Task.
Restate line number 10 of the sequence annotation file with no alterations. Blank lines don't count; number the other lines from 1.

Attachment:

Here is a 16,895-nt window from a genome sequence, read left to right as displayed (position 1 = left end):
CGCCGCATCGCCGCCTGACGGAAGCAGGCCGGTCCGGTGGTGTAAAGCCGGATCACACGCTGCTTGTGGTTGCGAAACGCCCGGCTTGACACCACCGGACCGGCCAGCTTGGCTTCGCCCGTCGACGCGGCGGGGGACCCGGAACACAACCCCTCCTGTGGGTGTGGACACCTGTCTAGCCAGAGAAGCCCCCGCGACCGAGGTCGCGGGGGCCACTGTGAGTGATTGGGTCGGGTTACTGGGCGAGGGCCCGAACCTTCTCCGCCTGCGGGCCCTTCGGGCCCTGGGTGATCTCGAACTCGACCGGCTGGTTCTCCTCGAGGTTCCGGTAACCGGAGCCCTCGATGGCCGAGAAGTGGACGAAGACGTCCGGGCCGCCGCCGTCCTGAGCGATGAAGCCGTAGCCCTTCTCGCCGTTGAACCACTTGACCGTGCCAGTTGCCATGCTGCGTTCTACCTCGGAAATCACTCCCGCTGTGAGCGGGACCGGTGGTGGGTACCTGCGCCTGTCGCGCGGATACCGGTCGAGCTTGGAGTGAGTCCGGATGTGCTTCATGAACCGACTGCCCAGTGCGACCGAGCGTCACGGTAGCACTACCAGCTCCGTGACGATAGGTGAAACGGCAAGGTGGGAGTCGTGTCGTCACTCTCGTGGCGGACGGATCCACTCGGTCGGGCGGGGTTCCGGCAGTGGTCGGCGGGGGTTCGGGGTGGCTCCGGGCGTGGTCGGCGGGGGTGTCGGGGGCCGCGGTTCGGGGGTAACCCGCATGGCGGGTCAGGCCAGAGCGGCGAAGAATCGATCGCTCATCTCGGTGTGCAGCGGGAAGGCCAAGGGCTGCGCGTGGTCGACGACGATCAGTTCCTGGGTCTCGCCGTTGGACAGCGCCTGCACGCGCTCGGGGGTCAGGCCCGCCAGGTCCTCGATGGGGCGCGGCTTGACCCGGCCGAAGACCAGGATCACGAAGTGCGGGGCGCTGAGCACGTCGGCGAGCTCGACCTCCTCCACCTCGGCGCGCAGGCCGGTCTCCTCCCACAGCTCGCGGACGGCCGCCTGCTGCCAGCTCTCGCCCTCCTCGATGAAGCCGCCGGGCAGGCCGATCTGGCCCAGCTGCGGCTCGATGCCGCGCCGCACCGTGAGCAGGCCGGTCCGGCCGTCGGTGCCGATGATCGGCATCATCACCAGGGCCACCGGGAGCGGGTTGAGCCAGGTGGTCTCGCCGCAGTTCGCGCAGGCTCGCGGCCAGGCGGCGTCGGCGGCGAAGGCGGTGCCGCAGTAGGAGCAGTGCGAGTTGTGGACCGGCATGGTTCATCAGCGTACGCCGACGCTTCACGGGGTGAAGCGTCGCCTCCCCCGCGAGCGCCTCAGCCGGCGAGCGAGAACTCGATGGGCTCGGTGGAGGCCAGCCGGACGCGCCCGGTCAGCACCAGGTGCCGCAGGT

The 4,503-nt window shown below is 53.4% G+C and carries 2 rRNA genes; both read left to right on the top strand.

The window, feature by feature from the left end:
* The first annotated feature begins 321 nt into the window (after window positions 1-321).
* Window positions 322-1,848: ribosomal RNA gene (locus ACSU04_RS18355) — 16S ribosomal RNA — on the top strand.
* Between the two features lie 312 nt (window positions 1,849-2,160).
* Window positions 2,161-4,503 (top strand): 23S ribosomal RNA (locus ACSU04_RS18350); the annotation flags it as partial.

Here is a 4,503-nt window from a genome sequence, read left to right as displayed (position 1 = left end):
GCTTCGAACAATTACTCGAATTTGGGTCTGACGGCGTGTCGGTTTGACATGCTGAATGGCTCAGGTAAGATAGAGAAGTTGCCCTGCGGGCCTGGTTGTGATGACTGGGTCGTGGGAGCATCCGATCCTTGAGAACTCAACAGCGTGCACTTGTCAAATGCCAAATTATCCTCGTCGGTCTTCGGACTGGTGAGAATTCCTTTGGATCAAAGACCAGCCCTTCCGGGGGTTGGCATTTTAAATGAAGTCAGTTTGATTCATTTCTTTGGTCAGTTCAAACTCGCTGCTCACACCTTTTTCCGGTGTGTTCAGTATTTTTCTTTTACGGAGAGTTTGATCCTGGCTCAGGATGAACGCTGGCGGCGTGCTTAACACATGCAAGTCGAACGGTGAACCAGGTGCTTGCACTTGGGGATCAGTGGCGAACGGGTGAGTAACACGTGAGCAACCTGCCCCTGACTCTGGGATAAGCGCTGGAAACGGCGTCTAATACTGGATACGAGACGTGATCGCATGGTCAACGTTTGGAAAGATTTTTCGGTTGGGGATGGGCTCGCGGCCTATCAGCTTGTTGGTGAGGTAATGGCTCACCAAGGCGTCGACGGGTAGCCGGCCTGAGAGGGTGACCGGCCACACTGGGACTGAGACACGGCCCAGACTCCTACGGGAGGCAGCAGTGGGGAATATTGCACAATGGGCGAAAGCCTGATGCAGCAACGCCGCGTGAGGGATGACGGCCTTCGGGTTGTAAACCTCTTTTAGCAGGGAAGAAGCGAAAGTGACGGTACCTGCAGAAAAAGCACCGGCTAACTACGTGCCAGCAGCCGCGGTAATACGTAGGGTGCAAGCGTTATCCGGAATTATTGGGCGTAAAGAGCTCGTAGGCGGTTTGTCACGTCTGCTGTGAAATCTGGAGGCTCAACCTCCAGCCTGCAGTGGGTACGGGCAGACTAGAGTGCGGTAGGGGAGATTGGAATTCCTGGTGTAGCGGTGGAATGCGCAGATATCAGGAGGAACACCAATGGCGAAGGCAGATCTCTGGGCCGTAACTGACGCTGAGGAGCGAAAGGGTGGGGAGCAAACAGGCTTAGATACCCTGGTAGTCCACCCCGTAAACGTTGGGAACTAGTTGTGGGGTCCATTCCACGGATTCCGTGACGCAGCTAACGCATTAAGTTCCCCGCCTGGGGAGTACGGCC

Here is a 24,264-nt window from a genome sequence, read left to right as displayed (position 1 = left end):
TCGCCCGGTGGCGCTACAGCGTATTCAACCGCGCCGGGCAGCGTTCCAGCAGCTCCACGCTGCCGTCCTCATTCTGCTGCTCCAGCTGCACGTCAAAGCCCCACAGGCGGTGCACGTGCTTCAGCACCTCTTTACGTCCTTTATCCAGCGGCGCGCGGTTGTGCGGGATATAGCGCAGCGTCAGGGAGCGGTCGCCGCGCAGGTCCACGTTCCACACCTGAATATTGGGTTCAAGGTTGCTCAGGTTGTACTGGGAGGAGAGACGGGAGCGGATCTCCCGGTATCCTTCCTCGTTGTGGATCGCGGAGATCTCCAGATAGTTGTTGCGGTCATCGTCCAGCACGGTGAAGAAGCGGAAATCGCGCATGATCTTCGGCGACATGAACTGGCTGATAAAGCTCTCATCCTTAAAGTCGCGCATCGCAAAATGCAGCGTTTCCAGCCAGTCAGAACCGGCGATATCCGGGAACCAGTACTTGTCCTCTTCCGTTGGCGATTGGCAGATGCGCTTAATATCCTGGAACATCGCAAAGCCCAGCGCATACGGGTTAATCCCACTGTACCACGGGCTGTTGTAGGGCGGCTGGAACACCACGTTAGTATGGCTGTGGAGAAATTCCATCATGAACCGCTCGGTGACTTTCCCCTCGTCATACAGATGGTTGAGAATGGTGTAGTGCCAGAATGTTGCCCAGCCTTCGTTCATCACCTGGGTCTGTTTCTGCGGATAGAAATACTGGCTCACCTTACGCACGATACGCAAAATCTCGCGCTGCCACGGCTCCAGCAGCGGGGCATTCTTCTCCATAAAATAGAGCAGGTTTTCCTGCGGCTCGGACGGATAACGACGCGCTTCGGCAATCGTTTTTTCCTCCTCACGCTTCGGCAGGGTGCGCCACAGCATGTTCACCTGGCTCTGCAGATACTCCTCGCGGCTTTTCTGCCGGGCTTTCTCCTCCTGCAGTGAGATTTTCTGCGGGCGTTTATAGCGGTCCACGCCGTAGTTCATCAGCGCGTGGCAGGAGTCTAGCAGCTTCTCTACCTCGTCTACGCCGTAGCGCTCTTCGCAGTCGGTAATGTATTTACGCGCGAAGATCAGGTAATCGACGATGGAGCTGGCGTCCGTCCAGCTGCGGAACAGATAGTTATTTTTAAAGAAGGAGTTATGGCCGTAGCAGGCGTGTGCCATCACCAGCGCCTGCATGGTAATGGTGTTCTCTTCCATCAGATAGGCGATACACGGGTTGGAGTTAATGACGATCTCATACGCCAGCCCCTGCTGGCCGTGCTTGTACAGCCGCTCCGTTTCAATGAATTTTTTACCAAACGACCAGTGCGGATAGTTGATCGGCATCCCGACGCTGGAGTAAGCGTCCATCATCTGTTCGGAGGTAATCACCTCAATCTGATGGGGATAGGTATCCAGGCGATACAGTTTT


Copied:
GCTTCGAACAATTACTCGAATTTGGGTCTGACGGCGTGTCGGTTTGACATGCTGAATGGCTCAGGTAAGATAGAGAAGTTGCCCTGCGGGCCTGGTTGTGATGACTGGGTCGTGGGAGCATCCGATCCTTGAGAACTCAACAGCGTGCACTTGTCAAATGCCAAATTATCCTCGTCGGTCTTCGGACTGGTGAGAATTCCTTTGGATCAAAGACCAGCCCTTCCGGGGGTTGGCATTTTAAATGAAGTCAGTTTGATTCATTTCTTTGGTCAGTTCAAACTCGCTGCTCACACCTTTTTCCGGTGTGTTCAGTATTTTTCTTTTACGGAGAGTTTGATCCTGGCTCAGGATGAACGCTGGCGGCGTGCTTAACACATGCAAGTCGAACGGTGAACCAGGTGCTTGCACTTGGGGATCAGTGGCGAACGGGTGAGTAACACGTGAGCAACCTGCCCCTGACTCTGGGATAAGCGCTGGAAACGGCGTCTAATACTGGATACGAGACGTGATCGCATGGTCAACGTTTGGAAAGATTTTTCGGTTGGGGATGGGCTCGCGGCCTATCAGCTTGTTGGTGAGGTAATGGCTCACCAAGGCGTCGACGGGTAGCCGGCCTGAGAGGGTGACCGGCCACACTGGGACTGAGACACGGCCCAGACTCCTACGGGAGGCAGCAGTGGGGAATATTGCACAATGGGCGAAAGCCTGATGCAGCAACGCCGCGTGAGGGATGACGGCCTTCGGGTTGTAAACCTCTTTTAGCAGGGAAGAAGCGAAAGTGACGGTACCTGCAGAAAAAGCACCGGCTAACTACGTGCCAGCAGCCGCGGTAATACGTAGGGTGCAAGCGTTATCCGGAATTATTGGGCGTAAAGAGCTCGTAGGCGGTTTGTCACGTCTGCTGTGAAATCTGGAGGCTCAACCTCCAGCCTGCAGTGGGTACGGGCAGACTAGAGTGCGGTAGGGGAGATTGGAATTCCTGGTGTAGCGGTGGAATGCGCAGATATCAGGAGGAACACCAATGGCGAAGGCAGATCTCTGGGCCGTAACTGACGCTGAGGAGCGAAAGGGTGGGGAGCAAACAGGCTTAGATACCCTGGTAGTCCACCCCGTAAACGTTGGGAACTAGTTGTGGGGTCCATTCCACGGATTCCGTGACGCAGCTAACGCATTAAGTTCCCCGCCTGGGGAGTACGGCC